A review by The Tech Report of the pre-production 2012-vintage NUC found that the NUC would seize up after a few gigabytes were transferred over wireless, and that the problem could be alleviated by better cooling of the NUC case. Intel later increased the default fan speed for production machines through a BIOS update (downloadable from Intel's web site for "early adopters").[18]

Regarding power consumption, in their review of the D54250WYK with a Haswell i5-4250, Silent PC Review concluded that "An idle power level of just 6W and typical use power barely into two digits is very impressive in one sense; in another sense, it's what you find in current Ultrabooks using similar components."[19]

Other companies have subsequently adopted a form factor similar, but not identical, to Intel's NUC. For example, Gigabyte Technology launched their BRIX series, which attempts to differentiate itself using more powerful components, up to the i7-4770R processor, which embeds Intel Iris Pro Graphics.[20]

The pre-Haswell Core i3 and Core i5 NUCs will run Mac OS X Mavericks flawlessly[citation needed]. The Haswell-based NUCs require a modified mach_kernel, which modifications are freely available from the OSx86 community. Mac OS X expects and requires HD4000 or better graphics, including HD4400 or HD5000 graphics, and for which Mac OS X has specific built-in support. Pre-HD4000 graphics, including HD2500 and pre-HD2500 graphics, can be supported in a very few cases, but never with full acceleration (which would be indicated by a transparent menu bar).

References[edit]

  1. ^ Halfacree, G (March 2013). "Intel's Next Unit of Computing". Custom PC (Dennis Publishing) (116): 14–15. 
  2. ^ Intel NUC product specifications "Intel NUC", accessed 2013-06-10.
  3. ^ a b "Tranquil PC launches a fanless case for Intel’s NUC | Chips". Geek.com. 2013-01-29. Retrieved 2014-01-12. 
  4. ^ a b "Akasa Rolls Out Tesla H NUC Case". techPowerUp. 2013-12-09. Retrieved 2014-01-12. 
  5. ^ Intel’s Haswell “Wilson Canyon” NUC smiles for the cameras
  6. ^ Intel NUC Kit D54250WYK Review – The NUC Gets Haswell Power!
  7. ^ Tom's Hardware Guide, "3rd Generation of Intel NUC Boards Shown at Computex, 2013-06-07, accessed 2013-06-10.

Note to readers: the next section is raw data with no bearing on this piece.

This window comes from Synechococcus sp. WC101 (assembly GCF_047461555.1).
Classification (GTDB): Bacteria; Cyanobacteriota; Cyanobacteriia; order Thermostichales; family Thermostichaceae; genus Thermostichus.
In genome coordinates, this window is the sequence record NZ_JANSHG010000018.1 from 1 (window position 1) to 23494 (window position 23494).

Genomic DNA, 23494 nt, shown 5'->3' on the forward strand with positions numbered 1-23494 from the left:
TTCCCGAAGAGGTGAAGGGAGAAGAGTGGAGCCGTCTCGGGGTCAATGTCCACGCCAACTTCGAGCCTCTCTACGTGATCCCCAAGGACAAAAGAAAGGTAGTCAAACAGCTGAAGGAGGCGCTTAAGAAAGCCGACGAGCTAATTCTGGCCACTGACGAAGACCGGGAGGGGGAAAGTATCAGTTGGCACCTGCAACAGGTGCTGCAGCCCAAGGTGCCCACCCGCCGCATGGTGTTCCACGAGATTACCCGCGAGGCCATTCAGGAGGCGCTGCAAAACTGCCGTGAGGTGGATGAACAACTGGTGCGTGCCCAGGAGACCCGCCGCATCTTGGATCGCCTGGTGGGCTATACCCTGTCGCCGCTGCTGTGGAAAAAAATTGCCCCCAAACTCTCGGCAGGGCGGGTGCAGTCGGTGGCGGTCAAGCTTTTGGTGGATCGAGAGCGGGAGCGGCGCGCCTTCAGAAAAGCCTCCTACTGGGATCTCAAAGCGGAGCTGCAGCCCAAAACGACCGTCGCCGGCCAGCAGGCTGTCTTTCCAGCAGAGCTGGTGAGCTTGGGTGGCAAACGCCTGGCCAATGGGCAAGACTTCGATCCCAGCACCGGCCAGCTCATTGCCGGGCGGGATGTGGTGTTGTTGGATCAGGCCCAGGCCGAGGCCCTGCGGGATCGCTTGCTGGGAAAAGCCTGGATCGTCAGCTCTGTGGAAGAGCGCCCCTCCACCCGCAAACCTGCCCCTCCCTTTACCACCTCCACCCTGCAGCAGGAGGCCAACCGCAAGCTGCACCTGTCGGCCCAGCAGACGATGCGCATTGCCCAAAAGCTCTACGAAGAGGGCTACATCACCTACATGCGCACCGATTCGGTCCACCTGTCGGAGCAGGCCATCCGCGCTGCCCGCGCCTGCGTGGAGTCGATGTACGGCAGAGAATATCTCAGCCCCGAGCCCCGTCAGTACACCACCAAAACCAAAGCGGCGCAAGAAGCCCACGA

8. ^ a b "Intel NUC Kit D54250WYK: Review" (in French). Digitalversus.com. 2013-12-06. Retrieved 2014-01-12. 
  9. ^ "Intel NUC review". PC Pro. Retrieved 2014-01-12. 
  10. ^ 1/09/14 4:00pm Thursday 4:00pm. "Intel NUC PCs Pack a Ton of Power into a Tiny Little Case". Lifehacker.com. Retrieved 2014-01-12. 
  11. ^ Ingredients (2013-07-31). "How to Build a NUC". Maximum PC. Retrieved 2014-01-12. 
  12. ^ "Blog - Intel NUC - a mini-PC revolution?". bit-tech.net. 2013-02-25. Retrieved 2014-01-12. 
  13. ^ Kirsch, Nathan (2013-09-18). "Intel NUC Kit D54250WYK Review - The NUC Gets Haswell Power! - Page 5 of 7 - Legit ReviewsGeneral NUC Performance". Legitreviews.com. Retrieved 2014-01-12. 
  14. ^ Niels Broekhuijsen. "3rd Generation of Intel NUC Boards Shown at Computex". Tomshardware.com. Retrieved 2014-01-12. 
  15. ^ "Haswell comes to NUC". silentpcreview.com. 2013-12-07. Retrieved 2014-01-12. 
  16. ^ "Haswell comes to NUC". silentpcreview.com. 2013-12-07. Retrieved 2014-01-12. 
  17. ^ Gharaei, Vahid (2013-11-22). "Tranquil PC D33217GKE NUC Case Review". techPowerUp. Retrieved 2014-01-12. 
  18. ^ "Intel tackles NUC heat issues with fan speed tweak, SSD fix". The Tech Report. 2013-01-29. Retrieved 2014-01-12. 
  19. ^ "Haswell comes to NUC". silentpcreview.com. 2013-12-07. Retrieved 2014-01-12. 
  20. ^ "GIGABYTE BRIX Pro: A First Look at the Intel i7-4770R with Iris Pro HD 5200". AnandTech. 2014-01-07. Retrieved 2014-01-12. 

External links[edit]